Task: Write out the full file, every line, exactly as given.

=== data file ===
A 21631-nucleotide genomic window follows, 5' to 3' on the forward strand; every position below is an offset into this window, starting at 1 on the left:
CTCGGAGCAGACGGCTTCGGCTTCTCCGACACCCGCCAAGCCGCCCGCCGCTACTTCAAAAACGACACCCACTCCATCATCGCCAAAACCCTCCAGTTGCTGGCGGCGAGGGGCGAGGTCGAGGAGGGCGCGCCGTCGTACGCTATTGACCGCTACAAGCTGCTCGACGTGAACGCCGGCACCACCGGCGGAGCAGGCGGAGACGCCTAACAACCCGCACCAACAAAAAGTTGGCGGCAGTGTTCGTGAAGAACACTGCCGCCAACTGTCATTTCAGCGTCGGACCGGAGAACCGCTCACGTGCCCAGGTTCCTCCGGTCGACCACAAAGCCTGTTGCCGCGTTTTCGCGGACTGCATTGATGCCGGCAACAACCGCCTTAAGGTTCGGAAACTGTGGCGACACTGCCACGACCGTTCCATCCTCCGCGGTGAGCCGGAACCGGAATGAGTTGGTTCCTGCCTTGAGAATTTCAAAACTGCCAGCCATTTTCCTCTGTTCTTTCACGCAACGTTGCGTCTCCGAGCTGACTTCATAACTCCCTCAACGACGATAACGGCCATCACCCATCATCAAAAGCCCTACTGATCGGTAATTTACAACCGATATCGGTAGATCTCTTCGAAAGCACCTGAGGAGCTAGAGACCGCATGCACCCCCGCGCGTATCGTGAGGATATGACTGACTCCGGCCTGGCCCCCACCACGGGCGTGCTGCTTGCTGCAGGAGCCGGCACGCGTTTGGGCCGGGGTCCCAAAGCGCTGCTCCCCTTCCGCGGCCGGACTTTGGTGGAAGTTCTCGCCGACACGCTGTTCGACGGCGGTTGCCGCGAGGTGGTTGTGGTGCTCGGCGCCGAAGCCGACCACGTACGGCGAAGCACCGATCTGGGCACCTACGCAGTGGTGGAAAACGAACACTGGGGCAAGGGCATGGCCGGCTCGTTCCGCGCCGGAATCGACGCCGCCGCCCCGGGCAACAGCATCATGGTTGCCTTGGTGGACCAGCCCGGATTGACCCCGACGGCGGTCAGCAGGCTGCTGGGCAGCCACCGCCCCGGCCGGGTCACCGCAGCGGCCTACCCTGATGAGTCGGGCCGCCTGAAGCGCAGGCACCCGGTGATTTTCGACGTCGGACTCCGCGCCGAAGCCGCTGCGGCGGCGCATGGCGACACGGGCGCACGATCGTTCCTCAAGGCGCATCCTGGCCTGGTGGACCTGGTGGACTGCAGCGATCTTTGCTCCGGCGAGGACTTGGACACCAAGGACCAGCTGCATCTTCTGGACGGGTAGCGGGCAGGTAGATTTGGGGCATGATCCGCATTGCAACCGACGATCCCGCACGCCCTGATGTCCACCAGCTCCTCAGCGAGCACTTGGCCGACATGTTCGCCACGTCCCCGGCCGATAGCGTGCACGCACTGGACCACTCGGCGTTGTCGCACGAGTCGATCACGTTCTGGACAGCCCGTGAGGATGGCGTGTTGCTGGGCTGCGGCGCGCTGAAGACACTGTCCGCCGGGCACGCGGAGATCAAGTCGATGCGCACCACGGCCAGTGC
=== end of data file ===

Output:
A 21631-nucleotide genomic window follows, 5' to 3' on the forward strand; every position below is an offset into this window, starting at 1 on the left:
CTCGGAGCAGACGGCTTCGGCTTCTCCGACACCCGCCAAGCCGCCCGCCGCTACTTCAAAAACGACACCCACTCCATCATCGCCAAAACCCTCCAGTTGCTGGCGGCGAGGGGCGAGGTCGAGGAGGGCGCGCCGTCGTACGCTATTGACCGCTACAAGCTGCTCGACGTGAACGCCGGCACCACCGGCGGAGCAGGCGGAGACGCCTAACAACCCGCACCAACAAAAAGTTGGCGGCAGTGTTCGTGAAGAACACTGCCGCCAACTGTCATTTCAGCGTCGGACCGGAGAACCGCTCACGTGCCCAGGTTCCTCCGGTCGACCACAAAGCCTGTTGCCGCGTTTTCGCGGACTGCATTGATGCCGGCAACAACCGCCTTAAGGTTCGGAAACTGTGGCGACACTGCCACGACCGTTCCATCCTCCGCGGTGAGCCGGAACCGGAATGAGTTGGTTCCTGCCTTGAGAATTTCAAAACTGCCAGCCATTTTCCTCTGTTCTTTCACGCAACGTTGCGTCTCCGAGCTGACTTCATAACTCCCTCAACGACGATAACGGCCATCACCCATCATCAAAAGCCCTACTGATCGGTAATTTACAACCGATATCGGTAGATCTCTTCGAAAGCACCTGAGGAGCTAGAGACCGCATGCACCCCCGCGCGTATCGTGAGGATATGACTGACTCCGGCCTGGCCCCCACCACGGGCGTGCTGCTTGCTGCAGGAGCCGGCACGCGTTTGGGCCGGGGTCCCAAAGCGCTGCTCCCCTTCCGCGGCCGGACTTTGGTGGAAGTTCTCGCCGACACGCTGTTCGACGGCGGTTGCCGCGAGGTGGTTGTGGTGCTCGGCGCCGAAGCCGACCACGTACGGCGAAGCACCGATCTGGGCACCTACGCAGTGGTGGAAAACGAACACTGGGGCAAGGGCATGGCCGGCTCGTTCCGCGCCGGAATCGACGCCGCCGCCCCGGGCAACAGCATCATGGTTGCCTTGGTGGACCAGCCCGGATTGACCCCGACGGCGGTCAGCAGGCTGCTGGGCAGCCACCGCCCCGGCCGGGTCACCGCAGCGGCCTACCCTGATGAGTCGGGCCGCCTGAAGCGCAGGCACCCGGTGATTTTCGACGTCGGACTCCGCGCCGAAGCCGCTGCGGCGGCGCATGGCGACACGGGCGCACGATCGTTCCTCAAGGCGCATCCTGGCCTGGTGGACCTGGTGGACTGCAGCGATCTTTGCTCCGGCGAGGACTTGGACACCAAGGACCAGCTGCATCTTCTGGACGGGTAGCGGGCAGGTAGATTTGGGGCATGATCCGCATTGCAACCGACGATCCCGCACGCCCTGATGTCCACCAGCTCCTCAGCGAGCACTTGGCCGACATGTTCGCCACGTCCCCGGCCGATAGCGTGCACGCACTGGACCACTCGGCGTTGTCGCACGAGTCGATCACGTTCTGGACAGCCCGTGAGGATGGCGTGTTGCTGGGCTGCGGCGCGCTGAAGACACTGTCCGCCGGGCACGCGGAGATCAAGTCGATGCGCACCACGGCCAGTGC